By Melissa E. Holsman
Roger J. Nicosia Jr.
STUART — A Martin County judge Tuesday will determine whether a Martin Memorial emergency room physician violated Coast Guard navigational rules when his boat’s propeller in 2009 struck Palm Beach Gardens diver Rob Murphy, whose legs were severed below the knee as a result.
Roger Nicosia, 58, is expected to appear before Martin County Judge Kathleen Roberts for a non-jury trial to face a second-degree misdemeanor charge of violating navigational rules stemming from a Jan. 9, 2009 boating incident that occurred in the Atlantic Ocean four and a half miles northeast of the St. Lucie Inlet.
Nicosia faces a criminal offense because under state law, if a boater violates a navigational rule that causes an injury, the operator can face a second-degree misdemeanor. If convicted, he faces up to 60 days in jail and a $500 fine,
Nicosia’s Sewall’s Point attorney Bob Watson insisted his client did nothing wrong, and expects him to testify at his one-day trial.
“He is completely and totally innocent; there is no violation of any statute and there was clearly no ill intent,” Watson said. “This is a billion-to-one random chance that couldn’t be more unfortunate for everyone involved.”
That’s not how Murphy sees it. He insisted he wants to hear Nicosia explain his actions that day and how he missed seeing their dive flag.
“He admitted seeing us from far away, yet proceeding straight at us for no other reason than we were in his way,” Murphy recalled by phone Monday. “We were five miles off shore in the middle of nowhere with no other boats in sight and yet, he couldn’t go around us, he had to come straight at us.”
Authorities with the Florida Fish and Wildlife Conservation Commission, which conducted a year-long investigation into the incident, concluded that Nicosia violated five navigational rules governing responsibility, look-out, safe speed, risk of collision and action to avoid collision.
FWCC officials also found that Jon Newman, the owner and operator of the dive boat, violated the navigational rule of responsibility but he was not charged with a crime.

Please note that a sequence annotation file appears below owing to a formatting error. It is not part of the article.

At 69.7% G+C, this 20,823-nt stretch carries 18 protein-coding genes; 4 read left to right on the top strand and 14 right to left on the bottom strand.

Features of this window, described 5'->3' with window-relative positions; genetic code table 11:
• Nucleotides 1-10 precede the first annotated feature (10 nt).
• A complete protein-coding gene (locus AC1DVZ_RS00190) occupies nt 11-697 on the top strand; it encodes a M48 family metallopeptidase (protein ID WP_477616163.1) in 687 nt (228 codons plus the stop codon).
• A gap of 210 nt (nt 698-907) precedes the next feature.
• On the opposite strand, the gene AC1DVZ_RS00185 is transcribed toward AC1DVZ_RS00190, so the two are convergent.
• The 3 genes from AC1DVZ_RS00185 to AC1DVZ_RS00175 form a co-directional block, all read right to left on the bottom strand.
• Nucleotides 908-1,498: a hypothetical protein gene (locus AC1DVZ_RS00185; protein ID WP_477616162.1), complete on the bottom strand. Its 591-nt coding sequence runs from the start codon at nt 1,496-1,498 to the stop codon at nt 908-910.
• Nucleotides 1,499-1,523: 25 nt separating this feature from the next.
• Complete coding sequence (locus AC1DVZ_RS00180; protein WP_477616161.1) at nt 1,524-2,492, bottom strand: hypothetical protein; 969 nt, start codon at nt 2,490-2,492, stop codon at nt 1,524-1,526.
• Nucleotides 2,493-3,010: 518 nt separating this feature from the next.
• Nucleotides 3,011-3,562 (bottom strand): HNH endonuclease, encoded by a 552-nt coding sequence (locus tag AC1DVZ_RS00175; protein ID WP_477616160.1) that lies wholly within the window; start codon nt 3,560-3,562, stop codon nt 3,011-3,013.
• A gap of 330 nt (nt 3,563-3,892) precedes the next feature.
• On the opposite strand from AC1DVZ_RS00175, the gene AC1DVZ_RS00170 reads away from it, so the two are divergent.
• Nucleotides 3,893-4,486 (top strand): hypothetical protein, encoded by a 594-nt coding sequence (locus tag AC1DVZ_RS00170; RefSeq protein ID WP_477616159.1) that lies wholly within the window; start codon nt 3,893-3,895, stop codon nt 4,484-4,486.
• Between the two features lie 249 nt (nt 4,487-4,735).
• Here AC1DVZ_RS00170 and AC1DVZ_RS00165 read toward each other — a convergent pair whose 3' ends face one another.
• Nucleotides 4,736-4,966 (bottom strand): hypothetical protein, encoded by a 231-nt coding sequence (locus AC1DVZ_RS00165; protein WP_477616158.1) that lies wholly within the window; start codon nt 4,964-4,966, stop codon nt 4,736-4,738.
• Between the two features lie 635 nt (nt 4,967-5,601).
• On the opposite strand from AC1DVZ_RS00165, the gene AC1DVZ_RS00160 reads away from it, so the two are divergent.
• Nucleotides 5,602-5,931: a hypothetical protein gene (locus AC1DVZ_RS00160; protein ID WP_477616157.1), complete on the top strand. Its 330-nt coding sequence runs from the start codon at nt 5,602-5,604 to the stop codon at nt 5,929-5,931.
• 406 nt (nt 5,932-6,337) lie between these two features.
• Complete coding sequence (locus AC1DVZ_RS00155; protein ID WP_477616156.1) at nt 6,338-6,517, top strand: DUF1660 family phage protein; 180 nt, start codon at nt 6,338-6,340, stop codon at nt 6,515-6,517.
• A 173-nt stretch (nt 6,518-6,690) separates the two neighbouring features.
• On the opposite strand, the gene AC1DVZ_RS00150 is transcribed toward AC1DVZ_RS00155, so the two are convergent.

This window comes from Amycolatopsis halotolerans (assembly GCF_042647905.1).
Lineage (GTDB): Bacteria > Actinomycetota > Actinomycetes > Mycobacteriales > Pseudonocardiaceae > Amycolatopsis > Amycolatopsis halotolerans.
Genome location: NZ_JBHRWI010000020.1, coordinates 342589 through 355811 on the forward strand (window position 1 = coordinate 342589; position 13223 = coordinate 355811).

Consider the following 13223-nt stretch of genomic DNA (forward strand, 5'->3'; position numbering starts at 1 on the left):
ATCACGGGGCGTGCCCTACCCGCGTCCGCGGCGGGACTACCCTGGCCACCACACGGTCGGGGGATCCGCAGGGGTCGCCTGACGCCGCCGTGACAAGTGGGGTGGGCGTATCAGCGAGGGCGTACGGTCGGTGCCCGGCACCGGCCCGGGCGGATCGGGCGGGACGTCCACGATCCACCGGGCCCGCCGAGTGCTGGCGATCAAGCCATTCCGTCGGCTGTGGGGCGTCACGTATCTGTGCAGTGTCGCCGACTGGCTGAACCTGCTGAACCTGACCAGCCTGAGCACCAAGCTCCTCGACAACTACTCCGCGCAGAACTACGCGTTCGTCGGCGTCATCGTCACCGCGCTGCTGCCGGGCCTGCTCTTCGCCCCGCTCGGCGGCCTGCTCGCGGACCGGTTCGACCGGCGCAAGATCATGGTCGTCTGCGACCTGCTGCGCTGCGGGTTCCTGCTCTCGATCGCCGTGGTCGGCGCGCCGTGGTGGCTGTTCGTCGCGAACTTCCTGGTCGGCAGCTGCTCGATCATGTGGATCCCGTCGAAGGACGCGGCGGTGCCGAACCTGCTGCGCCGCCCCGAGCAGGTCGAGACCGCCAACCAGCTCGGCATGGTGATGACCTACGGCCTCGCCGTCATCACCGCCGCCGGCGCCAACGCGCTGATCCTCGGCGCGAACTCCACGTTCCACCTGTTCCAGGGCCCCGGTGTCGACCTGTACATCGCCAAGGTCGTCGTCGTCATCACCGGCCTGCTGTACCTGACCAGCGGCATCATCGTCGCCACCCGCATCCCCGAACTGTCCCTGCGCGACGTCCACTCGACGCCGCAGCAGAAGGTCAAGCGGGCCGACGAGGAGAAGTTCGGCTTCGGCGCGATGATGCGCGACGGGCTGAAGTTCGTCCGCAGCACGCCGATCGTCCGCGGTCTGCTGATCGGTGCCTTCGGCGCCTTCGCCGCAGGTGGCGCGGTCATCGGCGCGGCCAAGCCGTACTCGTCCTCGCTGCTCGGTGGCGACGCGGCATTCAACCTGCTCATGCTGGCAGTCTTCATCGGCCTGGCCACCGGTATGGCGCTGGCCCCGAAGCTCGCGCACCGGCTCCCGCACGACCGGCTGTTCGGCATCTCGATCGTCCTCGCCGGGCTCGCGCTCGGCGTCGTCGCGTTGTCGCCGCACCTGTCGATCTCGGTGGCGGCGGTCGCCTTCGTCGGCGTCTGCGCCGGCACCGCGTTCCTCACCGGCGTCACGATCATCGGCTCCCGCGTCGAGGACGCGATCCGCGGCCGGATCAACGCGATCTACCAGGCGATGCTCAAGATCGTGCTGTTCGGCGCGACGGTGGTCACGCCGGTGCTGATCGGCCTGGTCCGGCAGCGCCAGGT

According to the FWCC investigation, Murphy and other divers were spear fishing when Nicosia’s 36-foot Master Plan, passed through the area cruising at 25-knots toward the Inlet. When Nicosia saw the 41-foot dive boat Dykoke, he couldn’t tell whether the boat was in distress, so he took his vessel off auto-pilot and moved in for a closer look.
That’s when he saw the dive boat power up and turn around, the FWCC reported.
It was also the exact time three divers, including Murphy, were surfacing. Newman tried to “maneuver his vessel to protect his divers from the oncoming vessel,” the FWCC reported, “but was unable to do so, and yelled to his scuba divers to get down.”
The divers tried to swim out of the path of Nicosia’s boat but it had changed course to avoid hitting the dive boat, reports show, putting it in the line of the divers.
“The victim then tried to dive down to avoid being struck,” investigators noted, but he was struck by the boat’s propellers.
At the time, Nicosia’s boat had the right-of-way, his attorney Watson insisted. He saw no dive buoy in the water and a dive flag on the “Dykoke” was improperly displayed, added Watson, which prevented his client from seeing it until it was too late.
“I am completely sympathetic with this man’s injuries,” Watson said. “By the same token, it’s misplaced to think that Roger Nicosia would try to hurt anyone, much less a diver.”
Meanwhile, Murphy, who was a recruiter for the health-care industry prior to the accident, had been diving again with the help of prosthetics but he’s back in a wheelchair following three surgeries since May.
“I’m pretty much back to square-one,” he said. “And I’m going to have to learn to walk all over again.”
The area’s dive community, he said, has been anticipating this trial.
“People need to feel safe out there,” he said. “People need to feel like if someone runs them down in open waters that they will be protected and that the person will see consequences for those actions.”
Tags: court, diving, medical